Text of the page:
Friday, September 07, 2007

Touching a Nerve

The initial shock of being called a filthy embarrassment has eased a bit and I have been able to think about why someone would write that about THM. Odd bits of wool floating around aside, I feel I can say with some certitude that our house is, in fact, not filthy. Occasionally untidy, yes, but not filthy. So what was that person trying to say? And why?

Before I examine those questions, I want to explain why I think it is important not to simply dismiss those comments as ridiculous and ignore them. As an artist, I have many, many times had my work critiqued by wise ones and fools. It isn't always a fun process, it doesn't always result in understanding more about the work and how people understand it, but sometimes it does. I think back to a critique I had in 1994 (as Shawn said, we remember the one negative among the many positive, and we remember them for a long time!). I was at an artist residency in Vermont that included visiting artists who gave critiques and the very first one came and really trashed my paintings--I think she called them "Franceso Clemente rip-offs." Then she turned to this fabric I had pinned to the wall on whim and said, "now this looks interesting...what is this?' After a couple of days of licking my wounds, I went back into the studio, thought about my paintings and looked at that fabric. I thought about how I actually dreaded painting and disliked a lot of the processes related to it (stretching canvas, etc.) but how I loved everything to do with fabric and yarn. Maybe I could make art from them instead... The rest, as they say, is history. So, thank you Ms. Harsh Critiquer! You were a total b*tch, but I owe you a lot.

So, when someone calls my project a filthy embarassment I don't just toss it aside as so much philistine ranting. For one thing, why did it hurt so much? Could that mean there is something there? And I have decided there is something very, very juicy there. I believe what that person meant was that my house, with its cracked walls, ceilings with holes and rough floors represents a Newfoundland that some want put far behind them. They don't live in a house like that--they have a new house, new appliances, new dishes, floors, curtains, furniture, smooth walls, nice fixtures, etc., etc. Many people live in Newfoundland in a way that is identical to someone living in Ontario or BC or New York. That is as much a way of being Newfoundland as any other. I think for some people who live like that, for them to see the rough edges in my house recalls the poverty and hard times of the past, when Newfoundlanders were called backward and stupid and made the butt of jokes. For some, all they see are the rough edges and it really pisses them off.

I have encountered this reaction before and was surprised as the vehemence I was met with. After the first time I realized that I had to be very careful to tell people that I am not trying to tell anyone that THIS is Newfoundland. Although called a museum, this project is not intended to be didactic "representation" of Newfoundland but rather a way of generating discussion about what that might be. Obviously not everyone gets that message.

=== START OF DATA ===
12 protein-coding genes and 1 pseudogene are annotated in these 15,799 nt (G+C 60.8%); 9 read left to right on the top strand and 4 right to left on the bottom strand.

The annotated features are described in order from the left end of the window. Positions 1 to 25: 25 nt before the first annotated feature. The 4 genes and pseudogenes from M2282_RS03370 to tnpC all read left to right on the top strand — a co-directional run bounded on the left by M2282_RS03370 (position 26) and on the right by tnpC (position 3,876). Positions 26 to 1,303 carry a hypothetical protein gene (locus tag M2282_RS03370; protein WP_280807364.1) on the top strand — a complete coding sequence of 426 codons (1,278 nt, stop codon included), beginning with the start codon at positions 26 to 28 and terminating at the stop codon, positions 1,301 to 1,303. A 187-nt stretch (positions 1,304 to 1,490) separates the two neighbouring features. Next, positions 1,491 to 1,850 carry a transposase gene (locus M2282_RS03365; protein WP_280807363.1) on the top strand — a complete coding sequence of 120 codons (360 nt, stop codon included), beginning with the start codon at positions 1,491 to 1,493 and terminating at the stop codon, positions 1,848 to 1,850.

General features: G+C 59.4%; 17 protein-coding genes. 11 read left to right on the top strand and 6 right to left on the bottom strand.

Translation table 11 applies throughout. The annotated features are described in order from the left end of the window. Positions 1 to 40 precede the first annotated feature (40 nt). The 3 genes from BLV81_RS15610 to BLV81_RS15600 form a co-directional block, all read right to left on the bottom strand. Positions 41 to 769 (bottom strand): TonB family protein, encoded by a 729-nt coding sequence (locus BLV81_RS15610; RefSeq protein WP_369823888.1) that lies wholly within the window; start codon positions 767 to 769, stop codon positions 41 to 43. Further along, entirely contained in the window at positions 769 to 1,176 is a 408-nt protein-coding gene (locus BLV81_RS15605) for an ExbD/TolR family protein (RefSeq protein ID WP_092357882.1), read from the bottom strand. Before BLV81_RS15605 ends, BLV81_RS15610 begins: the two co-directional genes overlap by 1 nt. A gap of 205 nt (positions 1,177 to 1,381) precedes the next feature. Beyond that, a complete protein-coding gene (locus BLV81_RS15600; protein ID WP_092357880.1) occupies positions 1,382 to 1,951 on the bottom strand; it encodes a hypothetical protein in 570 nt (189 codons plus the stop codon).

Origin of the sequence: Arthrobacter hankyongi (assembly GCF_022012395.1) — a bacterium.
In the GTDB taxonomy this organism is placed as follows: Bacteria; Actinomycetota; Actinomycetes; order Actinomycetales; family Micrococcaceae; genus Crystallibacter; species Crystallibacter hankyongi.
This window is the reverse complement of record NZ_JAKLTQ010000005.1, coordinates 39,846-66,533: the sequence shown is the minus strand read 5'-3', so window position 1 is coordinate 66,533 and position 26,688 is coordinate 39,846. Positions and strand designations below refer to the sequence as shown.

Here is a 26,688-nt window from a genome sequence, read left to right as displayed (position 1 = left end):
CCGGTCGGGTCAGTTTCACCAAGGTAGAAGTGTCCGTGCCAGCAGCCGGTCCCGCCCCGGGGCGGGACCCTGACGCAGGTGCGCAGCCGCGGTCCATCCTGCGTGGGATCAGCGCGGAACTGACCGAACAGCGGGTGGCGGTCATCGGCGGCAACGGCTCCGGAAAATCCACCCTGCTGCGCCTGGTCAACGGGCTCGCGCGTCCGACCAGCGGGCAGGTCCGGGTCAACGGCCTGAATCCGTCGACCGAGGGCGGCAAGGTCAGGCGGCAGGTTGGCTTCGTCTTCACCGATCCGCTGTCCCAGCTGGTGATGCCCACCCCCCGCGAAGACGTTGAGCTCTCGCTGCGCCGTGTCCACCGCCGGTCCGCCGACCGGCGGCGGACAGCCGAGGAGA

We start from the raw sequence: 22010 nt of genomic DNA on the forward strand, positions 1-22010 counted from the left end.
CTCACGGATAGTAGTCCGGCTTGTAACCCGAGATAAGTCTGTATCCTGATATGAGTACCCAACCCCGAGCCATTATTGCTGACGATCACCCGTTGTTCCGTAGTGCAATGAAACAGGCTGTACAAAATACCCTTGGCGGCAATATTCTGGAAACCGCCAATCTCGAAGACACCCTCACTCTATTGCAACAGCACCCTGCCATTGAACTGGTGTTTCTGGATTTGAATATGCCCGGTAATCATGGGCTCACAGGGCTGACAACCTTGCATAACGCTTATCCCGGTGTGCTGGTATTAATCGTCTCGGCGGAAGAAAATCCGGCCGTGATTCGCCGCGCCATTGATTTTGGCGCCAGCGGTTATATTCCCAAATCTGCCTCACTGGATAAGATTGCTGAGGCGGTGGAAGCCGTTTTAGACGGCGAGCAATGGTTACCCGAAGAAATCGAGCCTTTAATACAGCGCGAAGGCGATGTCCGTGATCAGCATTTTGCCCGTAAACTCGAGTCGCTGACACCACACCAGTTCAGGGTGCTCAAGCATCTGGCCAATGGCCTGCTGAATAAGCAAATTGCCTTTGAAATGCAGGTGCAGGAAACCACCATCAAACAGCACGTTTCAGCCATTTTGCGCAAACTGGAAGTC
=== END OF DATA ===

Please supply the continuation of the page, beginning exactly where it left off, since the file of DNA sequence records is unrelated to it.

Of course, trying to say what a culture "is" is a slippery slope. Is it THM? Is it a new house on Carberry Road in Corner Brook? Is it moose, icebergs and fishermen? Is it Wal-mart, Canadian Tire and McDonalds? Is it lace curtains, jellies and jams and homemade bread? Is it wide-screen TVs, Hummers and a 5-bedroom house? You tell me.

3 comments:

Brian said...

Hmmm, what is culture? Maybe it's easier to say what it isn't.

It isn't static. It isn't captive. It isn't timeless. It isn't monochromatic. It isn't owned. It isn't contrived. It isn't a commodity.

How's that for a non-answer. :>)

Your turn.

Brian

Patti Blaine said...

Hey Robyn, you forgot to mention that Newfoundland could be two people talking about a third or a happening in the produce aisle in Dominion.

I'm sorry someone said something hurtful, but I'm really pleased with how you are outwardly handling it. This has to have been incredibly hard.

I remember clearly the day I sorted through the TA evaluations in graduate school and how weighty the 3 negative reviews were even though there were 90 plus positive, including one individual who switched majors allegedly because of me. And painting critiques? Don't get me started. What kind of crack is it when a professor says, "If you don't be careful, you'll be a great painter"? Ok, maybe that was a good thing. Yet I turned it upside down and backward and didn't become one after all.

Wish I could be there to put a hand on your shoulder and help you laugh this off. I do love how you seem to be handling this though. Cheers.

OfTroy said...

there is a budist concept of 'turning poison into medice' --that which harms us can be the tool to heal us.

you've got it..
and i think you are right, what many hate most is an outward expression of something they dislike about themselves.

they fear poverty (perhaps because they have experienced it) and value new and shiny.. and loathe old.

i too try to take critical remarks, and find in them, the medicine to heal, or to change.